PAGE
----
Treating Cardiovascular Diseases in Wisconsin and Northern Illinois
Pulmonary hypertension, or PH, occurs when pressure increases in the pulmonary arteries, which carry blood from your heart to your lungs to pick up oxygen.
Pulmonary hypertension begins when your pulmonary arteries become inflamed, restricted or blocked. As a result, blood faces greater resistance when flowing through the pulmonary arteries. To compensate, your heart is forced to work harder to pump this blood. Over time, this strains and weakens your heart, especially the rightventricle, which pumps blood directly into the pulmonary arteries.
Pulmonary Hypertension Symptoms
Pulmonary hypertension often develops slowly and many people can have the condition for years without knowing it. When symptoms of pulmonary hypertension appear, they often resemble symptoms of other heart and lung conditions, and may include:
- A racing heartbeat
- Abdominal pain, especially on the right side
- Chest pain
- Decreased appetite
- Shortness of breath with everyday activities
As the condition becomes more advanced, the following symptoms may appear:
- Bluish lips and skin
- Feeling lighted-headed, especially during physical activity
- Swelling in the ankles, legs or abdomen
Symptoms of pulmonary hypertensioncan vary in their severity, and many people experience only some of these symptoms. But as the condition progresses, most people have difficulty performing everyday activities.
Pulmonary Hypertension Causes
The following are some of the underlying causes of pulmonary hypertension:
- Blood disorders, including sickle cell disease, blood clotting disorders or blood clots in the lungs
- Certain heart diseases, including aortic valve disease, left heart failure, mitral valve disease and congenital heart disease
- Drugs or toxins, especially certain street drugs, such as cocaine
- Lung conditions, such as chronic obstructive pulmonary disease (COPD), emphysema and interstitial lung disease
- Other medical conditions, including liver disease, rheumatic disorders, connective tissue diseases, HIV/AIDS, chronic high blood pressure, obesity and metabolic disorders, such as thyroid disease
- Reduced oxygen levels from high altitudes and sleep apnea
In some cases, the causes of pulmonary hypertension remain unknown.
Diagnosing Pulmonary Hypertension
Pulmonary hypertension can be difficult to diagnose since symptoms occur gradually. However, diagnosis is based on identifying the symptoms of pulmonary hypertensionand recognizing any underlying conditions and risk factors in your personal and family health histories.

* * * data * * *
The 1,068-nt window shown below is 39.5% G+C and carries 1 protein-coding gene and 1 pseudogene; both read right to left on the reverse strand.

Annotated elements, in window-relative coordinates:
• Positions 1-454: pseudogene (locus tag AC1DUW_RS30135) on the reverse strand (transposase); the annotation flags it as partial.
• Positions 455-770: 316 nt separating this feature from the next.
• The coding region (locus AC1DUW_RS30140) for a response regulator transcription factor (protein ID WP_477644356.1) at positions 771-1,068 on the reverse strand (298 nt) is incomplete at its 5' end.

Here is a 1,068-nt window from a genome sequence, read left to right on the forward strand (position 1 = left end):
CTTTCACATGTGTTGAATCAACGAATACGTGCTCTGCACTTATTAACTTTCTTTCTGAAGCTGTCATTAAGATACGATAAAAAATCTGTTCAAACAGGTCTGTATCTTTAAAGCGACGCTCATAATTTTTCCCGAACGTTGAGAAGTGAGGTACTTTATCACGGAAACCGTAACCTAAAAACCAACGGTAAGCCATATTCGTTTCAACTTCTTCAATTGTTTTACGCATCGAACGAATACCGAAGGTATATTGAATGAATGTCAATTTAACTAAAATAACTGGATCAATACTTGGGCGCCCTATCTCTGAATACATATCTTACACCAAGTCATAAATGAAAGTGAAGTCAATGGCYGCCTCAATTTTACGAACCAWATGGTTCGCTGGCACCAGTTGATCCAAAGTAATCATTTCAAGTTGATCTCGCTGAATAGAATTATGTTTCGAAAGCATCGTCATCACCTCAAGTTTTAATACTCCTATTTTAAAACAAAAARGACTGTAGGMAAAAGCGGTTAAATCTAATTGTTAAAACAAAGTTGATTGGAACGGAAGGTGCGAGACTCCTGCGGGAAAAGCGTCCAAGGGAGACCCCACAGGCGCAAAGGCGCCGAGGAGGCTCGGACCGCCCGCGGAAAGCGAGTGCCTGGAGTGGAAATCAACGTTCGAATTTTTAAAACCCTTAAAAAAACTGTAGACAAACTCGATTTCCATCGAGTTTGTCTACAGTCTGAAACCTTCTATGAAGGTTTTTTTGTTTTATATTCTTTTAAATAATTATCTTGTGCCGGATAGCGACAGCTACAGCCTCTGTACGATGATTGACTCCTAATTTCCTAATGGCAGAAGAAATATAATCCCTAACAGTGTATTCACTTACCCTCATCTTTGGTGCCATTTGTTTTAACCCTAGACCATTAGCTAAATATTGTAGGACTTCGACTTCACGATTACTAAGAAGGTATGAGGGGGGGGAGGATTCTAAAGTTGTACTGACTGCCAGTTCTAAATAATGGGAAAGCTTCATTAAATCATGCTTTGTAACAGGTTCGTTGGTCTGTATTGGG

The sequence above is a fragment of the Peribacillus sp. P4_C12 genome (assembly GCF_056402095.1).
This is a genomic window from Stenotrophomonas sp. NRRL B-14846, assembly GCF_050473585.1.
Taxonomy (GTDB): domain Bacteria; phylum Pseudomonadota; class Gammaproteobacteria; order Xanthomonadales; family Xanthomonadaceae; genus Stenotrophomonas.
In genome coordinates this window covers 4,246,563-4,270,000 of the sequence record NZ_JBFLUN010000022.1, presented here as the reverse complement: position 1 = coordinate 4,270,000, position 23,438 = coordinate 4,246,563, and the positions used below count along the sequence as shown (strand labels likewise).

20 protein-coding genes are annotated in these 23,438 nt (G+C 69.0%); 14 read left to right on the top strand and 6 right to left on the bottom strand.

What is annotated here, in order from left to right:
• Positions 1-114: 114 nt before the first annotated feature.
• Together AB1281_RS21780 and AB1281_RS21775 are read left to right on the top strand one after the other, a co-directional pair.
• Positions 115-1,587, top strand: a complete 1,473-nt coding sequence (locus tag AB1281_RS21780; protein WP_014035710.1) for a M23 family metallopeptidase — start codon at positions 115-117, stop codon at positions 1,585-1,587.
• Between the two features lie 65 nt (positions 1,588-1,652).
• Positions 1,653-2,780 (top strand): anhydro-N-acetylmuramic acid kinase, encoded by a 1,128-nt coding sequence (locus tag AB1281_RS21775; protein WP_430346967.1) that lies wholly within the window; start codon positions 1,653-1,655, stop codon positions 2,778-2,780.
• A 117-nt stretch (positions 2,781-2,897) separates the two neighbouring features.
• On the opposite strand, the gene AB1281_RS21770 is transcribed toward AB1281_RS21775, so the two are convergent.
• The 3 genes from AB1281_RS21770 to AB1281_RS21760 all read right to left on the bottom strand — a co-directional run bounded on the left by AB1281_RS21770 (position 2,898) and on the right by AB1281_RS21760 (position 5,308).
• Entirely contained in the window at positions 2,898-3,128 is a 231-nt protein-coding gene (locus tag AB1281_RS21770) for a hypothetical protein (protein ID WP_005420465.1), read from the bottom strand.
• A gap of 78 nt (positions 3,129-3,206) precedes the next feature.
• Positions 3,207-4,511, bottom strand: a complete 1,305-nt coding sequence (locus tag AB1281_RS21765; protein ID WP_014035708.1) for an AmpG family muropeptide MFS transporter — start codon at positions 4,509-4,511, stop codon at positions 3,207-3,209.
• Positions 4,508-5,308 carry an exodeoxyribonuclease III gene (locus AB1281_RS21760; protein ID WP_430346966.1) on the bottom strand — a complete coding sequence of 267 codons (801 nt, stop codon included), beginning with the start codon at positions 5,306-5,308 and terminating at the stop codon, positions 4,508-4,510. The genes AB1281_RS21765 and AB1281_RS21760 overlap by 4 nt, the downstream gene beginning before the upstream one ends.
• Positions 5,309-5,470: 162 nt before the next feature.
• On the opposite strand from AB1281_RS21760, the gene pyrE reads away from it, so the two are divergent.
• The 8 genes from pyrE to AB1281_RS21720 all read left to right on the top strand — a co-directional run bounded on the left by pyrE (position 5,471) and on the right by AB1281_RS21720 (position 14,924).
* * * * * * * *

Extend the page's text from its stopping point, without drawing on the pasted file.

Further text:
To confirm a diagnosis, your doctor is likely to perform several of the following tests:
- 6-minute walk test to determine exercise tolerance
- Cardiac catheterization
- Chest CT scan
- Chest X-ray
- Echocardiography or a Doppler echocardiogram
- Lab testing or blood teststo screen for underlying health conditions that lead to pulmonary hypertension
- Pulmonary function tests to check for other lung conditions
- Tests to check for blood clots in the arteries leading to the lungs
- Tests to check for sleep apnea
Treating Pulmonary Hypertension
Your doctor may recommend lifestyle changes or prescribe medications and/or procedures to help relieve the symptoms, treat underlying causes and slow the progression of pulmonary hypertension.
Medications may include:
- Anticoagulants or blood thinners to prevent clots from forming
- Digoxin to improve the heart’s pumping ability
- Diuretics to remove excess fluid
- Oxygen to increase the amount of oxygen in the blood
- Vasodilators to lower pulmonary blood pressure and improve the heart’s pumping ability
In some cases, doctors may perform a surgical procedure to remove a blood clot from the pulmonary artery. Currently, the only cure for pulmonary hypertension is to perform a lung transplant or a heart/lung transplant, a rare but necessary surgery for patients who have combined lung and left heart failure.
A Leader in Treating Pulmonary Hypertension
Aurora Health Care provides the whole spectrum of services for patients with pulmonary hypertension. Manypatients have the same nurse coordinator and physician throughout their lifetime. Other caregivers may include:
- Cardiac and pulmonary rehabilitation therapists
- Financial counselors
- Home care nurses and therapists
- Social workers
These professionals work as a team in the Tendick Heart Failure Center, located at Aurora St. Luke’s Medical Center in Milwaukee, Wisconsin. Our team manages and coordinates outpatient services at this location, which makes it easier for patients to see a variety of dedicated cardiac professionals at one location, during one visit. If patients require hospitalization, this same team oversees their inpatient care, which makes for a seamless transition.
Aurora doctors are conveniently located throughout eastern Wisconsin and northeastern Illinois. Find a doctor or heart specialist near you. To get a second opinion or if you need assistance finding a provider, please call 888-649-6892.